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Why Arsenal boss may not feature in Leicester picture gallery next season

PUBLISHED: 16:55 22 August 2016 | UPDATED: 16:55 22 August 2016

Leicester City goalkeeper Kasper Schmeichel (right) beats Arsenal's Alexis Sanchez to the ball during the sides' 0-0 draw

Leicester City goalkeeper Kasper Schmeichel (right) beats Arsenal's Alexis Sanchez to the ball during the sides' 0-0 draw

PA Wire/Press Association Images

Deep along the corridors of the welcoming King Power Stadium is a room manager Claudio Ranieri uses to welcome friends, dignitaries and journalists. On the walls are 20 tasteful black and white photographs of all the bosses in the Premier League.

A year ago, it would have been debatable how long the personable Italian’s face would have remained on show, such is the demand for instant success in the world’s most popular division.

However, 12 months on – with an improbable but heart-warming tale of the 5000-1 shots being crowned champions – the more pertinent question, surely, is whether Arsenal’s long-serving boss will be displayed this time next year.

Fans are now in open revolt over their long-established frustrations with the Frenchman – including, but not limited to: successive failures to strengthen the squad with ‘big names’, disillusionment with half-hearted bids and disingenuous excuses about the team not being undercooked for the first game of the season.

Then there’s the frustration of the never-ending injury list, which with the nascent 2016/17 season being seven days old already stands at captain Per Mertesacker, Gabriel, Danny Welbeck, Aaron Ramsey and Jack Wilshere – not to mention being asked to cough up the highest ticket prices in football, it is no wonder supporters are at breaking point with the club, and specifically Arsene Wenger.

There is also a clamour for the Alsace-born supremo to be held more accountable for his palpable lack of league success as the stadium is now self-sustaining, and for many to stop prostrating themselves at his introducing revolutionary – at the time in 1996 – modernising habits and maximising the talents of hitherto unloved players.

The former has been superceded by many, while his knack for the latter now appears to have deserted him.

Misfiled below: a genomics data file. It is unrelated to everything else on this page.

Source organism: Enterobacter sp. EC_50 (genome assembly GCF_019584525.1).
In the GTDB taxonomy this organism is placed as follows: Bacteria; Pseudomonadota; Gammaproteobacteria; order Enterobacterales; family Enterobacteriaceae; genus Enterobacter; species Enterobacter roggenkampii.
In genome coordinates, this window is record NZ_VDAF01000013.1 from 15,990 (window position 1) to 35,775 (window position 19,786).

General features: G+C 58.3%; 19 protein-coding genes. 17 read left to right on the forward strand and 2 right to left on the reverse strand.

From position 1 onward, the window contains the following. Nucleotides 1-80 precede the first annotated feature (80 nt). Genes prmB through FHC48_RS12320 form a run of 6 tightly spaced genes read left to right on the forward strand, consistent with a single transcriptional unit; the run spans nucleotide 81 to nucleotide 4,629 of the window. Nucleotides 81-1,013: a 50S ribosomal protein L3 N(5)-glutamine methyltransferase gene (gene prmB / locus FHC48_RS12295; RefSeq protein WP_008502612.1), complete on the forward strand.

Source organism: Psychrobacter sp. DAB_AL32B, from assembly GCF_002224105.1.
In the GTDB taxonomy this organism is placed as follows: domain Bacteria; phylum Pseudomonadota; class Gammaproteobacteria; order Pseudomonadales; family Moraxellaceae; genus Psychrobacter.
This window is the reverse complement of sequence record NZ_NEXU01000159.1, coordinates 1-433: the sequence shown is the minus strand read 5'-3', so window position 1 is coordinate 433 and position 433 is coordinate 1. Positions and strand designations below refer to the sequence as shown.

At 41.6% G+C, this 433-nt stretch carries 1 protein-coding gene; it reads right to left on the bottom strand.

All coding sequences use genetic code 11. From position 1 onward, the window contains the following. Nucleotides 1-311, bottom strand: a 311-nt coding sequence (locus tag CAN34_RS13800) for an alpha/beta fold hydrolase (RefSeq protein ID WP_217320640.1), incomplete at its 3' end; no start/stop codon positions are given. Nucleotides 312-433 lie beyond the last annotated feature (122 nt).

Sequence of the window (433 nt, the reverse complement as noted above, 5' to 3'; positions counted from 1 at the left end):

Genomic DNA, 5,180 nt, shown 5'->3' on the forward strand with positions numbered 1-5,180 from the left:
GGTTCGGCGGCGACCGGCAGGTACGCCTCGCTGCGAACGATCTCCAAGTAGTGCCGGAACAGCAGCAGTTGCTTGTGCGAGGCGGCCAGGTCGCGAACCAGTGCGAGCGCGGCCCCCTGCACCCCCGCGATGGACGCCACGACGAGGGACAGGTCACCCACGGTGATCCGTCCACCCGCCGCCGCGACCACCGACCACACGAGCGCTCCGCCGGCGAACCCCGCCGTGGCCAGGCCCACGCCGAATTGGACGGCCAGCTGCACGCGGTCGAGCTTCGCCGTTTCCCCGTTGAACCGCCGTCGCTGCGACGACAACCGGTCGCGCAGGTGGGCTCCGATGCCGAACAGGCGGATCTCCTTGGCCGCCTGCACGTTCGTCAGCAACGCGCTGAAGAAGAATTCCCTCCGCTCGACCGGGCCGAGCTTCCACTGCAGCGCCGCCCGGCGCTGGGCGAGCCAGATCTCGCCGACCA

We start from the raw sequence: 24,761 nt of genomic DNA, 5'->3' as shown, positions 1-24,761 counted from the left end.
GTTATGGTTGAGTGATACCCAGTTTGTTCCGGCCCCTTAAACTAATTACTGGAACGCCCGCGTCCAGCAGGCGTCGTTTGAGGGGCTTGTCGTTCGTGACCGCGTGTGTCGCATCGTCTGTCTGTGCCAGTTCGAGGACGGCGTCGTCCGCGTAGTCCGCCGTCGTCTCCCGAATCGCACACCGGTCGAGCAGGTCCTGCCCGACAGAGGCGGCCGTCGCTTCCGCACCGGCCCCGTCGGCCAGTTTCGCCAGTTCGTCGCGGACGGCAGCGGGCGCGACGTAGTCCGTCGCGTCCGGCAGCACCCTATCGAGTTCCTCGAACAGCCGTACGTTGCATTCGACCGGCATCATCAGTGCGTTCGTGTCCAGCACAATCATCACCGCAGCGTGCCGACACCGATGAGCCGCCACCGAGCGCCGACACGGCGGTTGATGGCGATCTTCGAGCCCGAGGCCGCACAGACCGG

During the 24 years of the Premier League the Gunners had only lost their opening two games once – in the first year of English football’s Brand New World, in 1992/93 with a 4-2 Highbury defeat by Norwich City followed by a 1-0 defeat to Blackburn Rovers at Ewood Park.

To do so again, more than two decades later, at the home of the English champions, was a distinct possibility as Leicester tore forward irresistibly in the early stages.

The travelling Arsenal fans taunted their Leicester counterparts with a rendition of: ’13 League titles – you’ve only won one’ – to which Foxes fans replied predictably but with conviction; ‘Champions of England – we know what we are’.

It was a reminder not just of this homely club’s truly wonderful season last term – but tellingly a rejoinder of just what Arsenal lost during their all too predictable failed title tilt in the spring.

The match – and Leicester City – started at the frenetic pace they ended last season. There was a certain irony in Gunners target Jamie Vardy running at new boy Rob Holding – who could well have been a fellow Arsenal colleague with lower league experience had Vardy not decided to stay in the East Midlands.

In the event the Stockbridge Steels alumni forced a corner, which although it came to nothing – like the rest of the match, a cynic could argue – certainly gave a taste of the passion of English football to new boy Granit Xhaka.

Despite his big-match experience, the Swiss midfielder looked bewildered at the noise, the intensity and pace of top-level football in his adopted country.

In a frantic finish, Riyad Mahrez almost won it for the Foxes, but his shot was saved at the death by Petr Cech.

As the game slid to a goalless stalemate, the only noise you could hear was from the travelling Arsenal fans pleading with Wenger to spend some money – or words to that effect.

On this disjointed display, they are most certainly correct in their judgement.

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